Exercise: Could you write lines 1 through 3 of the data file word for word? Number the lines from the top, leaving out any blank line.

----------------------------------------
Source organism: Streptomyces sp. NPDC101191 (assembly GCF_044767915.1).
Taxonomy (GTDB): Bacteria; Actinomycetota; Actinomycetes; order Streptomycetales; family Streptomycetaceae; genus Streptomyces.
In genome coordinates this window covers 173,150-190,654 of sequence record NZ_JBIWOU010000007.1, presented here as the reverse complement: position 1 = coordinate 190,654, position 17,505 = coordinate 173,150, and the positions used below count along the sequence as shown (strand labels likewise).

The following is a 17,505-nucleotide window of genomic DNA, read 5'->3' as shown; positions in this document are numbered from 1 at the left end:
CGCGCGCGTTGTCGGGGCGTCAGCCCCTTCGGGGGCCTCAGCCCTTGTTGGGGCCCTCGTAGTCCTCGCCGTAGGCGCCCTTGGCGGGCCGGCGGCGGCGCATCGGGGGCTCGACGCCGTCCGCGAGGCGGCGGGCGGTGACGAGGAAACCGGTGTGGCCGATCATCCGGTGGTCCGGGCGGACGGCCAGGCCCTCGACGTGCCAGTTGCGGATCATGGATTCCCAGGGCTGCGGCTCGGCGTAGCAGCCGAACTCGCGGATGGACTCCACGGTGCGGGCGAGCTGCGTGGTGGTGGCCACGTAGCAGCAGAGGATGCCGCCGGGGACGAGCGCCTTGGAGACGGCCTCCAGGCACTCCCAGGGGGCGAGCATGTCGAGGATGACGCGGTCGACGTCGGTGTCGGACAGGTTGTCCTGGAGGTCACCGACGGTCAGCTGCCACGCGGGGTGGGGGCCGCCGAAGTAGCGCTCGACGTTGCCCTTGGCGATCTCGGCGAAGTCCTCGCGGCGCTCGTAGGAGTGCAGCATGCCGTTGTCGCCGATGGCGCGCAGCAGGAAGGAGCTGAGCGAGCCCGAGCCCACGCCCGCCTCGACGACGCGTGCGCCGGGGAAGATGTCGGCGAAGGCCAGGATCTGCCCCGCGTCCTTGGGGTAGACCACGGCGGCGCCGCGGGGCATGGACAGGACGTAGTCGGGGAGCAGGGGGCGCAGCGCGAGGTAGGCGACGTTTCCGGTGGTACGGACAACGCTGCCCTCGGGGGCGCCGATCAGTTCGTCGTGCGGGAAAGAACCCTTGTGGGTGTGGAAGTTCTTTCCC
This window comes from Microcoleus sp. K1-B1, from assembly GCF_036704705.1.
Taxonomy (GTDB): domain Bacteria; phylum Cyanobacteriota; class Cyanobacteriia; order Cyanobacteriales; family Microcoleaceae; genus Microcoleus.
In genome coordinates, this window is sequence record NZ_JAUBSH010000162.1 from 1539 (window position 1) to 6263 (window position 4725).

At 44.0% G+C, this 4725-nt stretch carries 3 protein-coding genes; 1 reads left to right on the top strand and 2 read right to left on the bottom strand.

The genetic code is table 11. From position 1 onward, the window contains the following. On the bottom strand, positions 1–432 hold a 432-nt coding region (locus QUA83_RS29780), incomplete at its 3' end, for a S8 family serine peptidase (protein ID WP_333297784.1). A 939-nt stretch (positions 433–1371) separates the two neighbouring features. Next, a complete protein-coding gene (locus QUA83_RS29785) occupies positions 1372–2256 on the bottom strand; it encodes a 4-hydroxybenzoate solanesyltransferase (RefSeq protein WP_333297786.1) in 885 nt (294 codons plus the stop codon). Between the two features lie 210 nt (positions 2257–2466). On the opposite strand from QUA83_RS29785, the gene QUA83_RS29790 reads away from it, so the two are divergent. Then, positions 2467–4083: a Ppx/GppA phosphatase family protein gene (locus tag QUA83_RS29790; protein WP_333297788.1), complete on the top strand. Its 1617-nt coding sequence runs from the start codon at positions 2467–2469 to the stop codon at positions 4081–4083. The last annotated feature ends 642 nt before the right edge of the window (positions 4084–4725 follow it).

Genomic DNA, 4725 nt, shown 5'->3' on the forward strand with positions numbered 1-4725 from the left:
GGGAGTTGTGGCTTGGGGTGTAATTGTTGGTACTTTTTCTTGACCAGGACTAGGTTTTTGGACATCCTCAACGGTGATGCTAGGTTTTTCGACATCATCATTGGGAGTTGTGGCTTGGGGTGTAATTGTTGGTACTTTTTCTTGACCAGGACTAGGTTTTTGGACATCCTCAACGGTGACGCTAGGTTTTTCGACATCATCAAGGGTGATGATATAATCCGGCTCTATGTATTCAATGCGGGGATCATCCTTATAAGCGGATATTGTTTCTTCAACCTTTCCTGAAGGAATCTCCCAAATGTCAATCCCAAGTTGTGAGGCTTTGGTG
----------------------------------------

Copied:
Source organism: Streptomyces sp. NPDC101191 (assembly GCF_044767915.1).
Taxonomy (GTDB): Bacteria; Actinomycetota; Actinomycetes; order Streptomycetales; family Streptomycetaceae; genus Streptomyces.
In genome coordinates this window covers 173,150-190,654 of sequence record NZ_JBIWOU010000007.1, presented here as the reverse complement: position 1 = coordinate 190,654, position 17,505 = coordinate 173,150, and the positions used below count along the sequence as shown (strand labels likewise).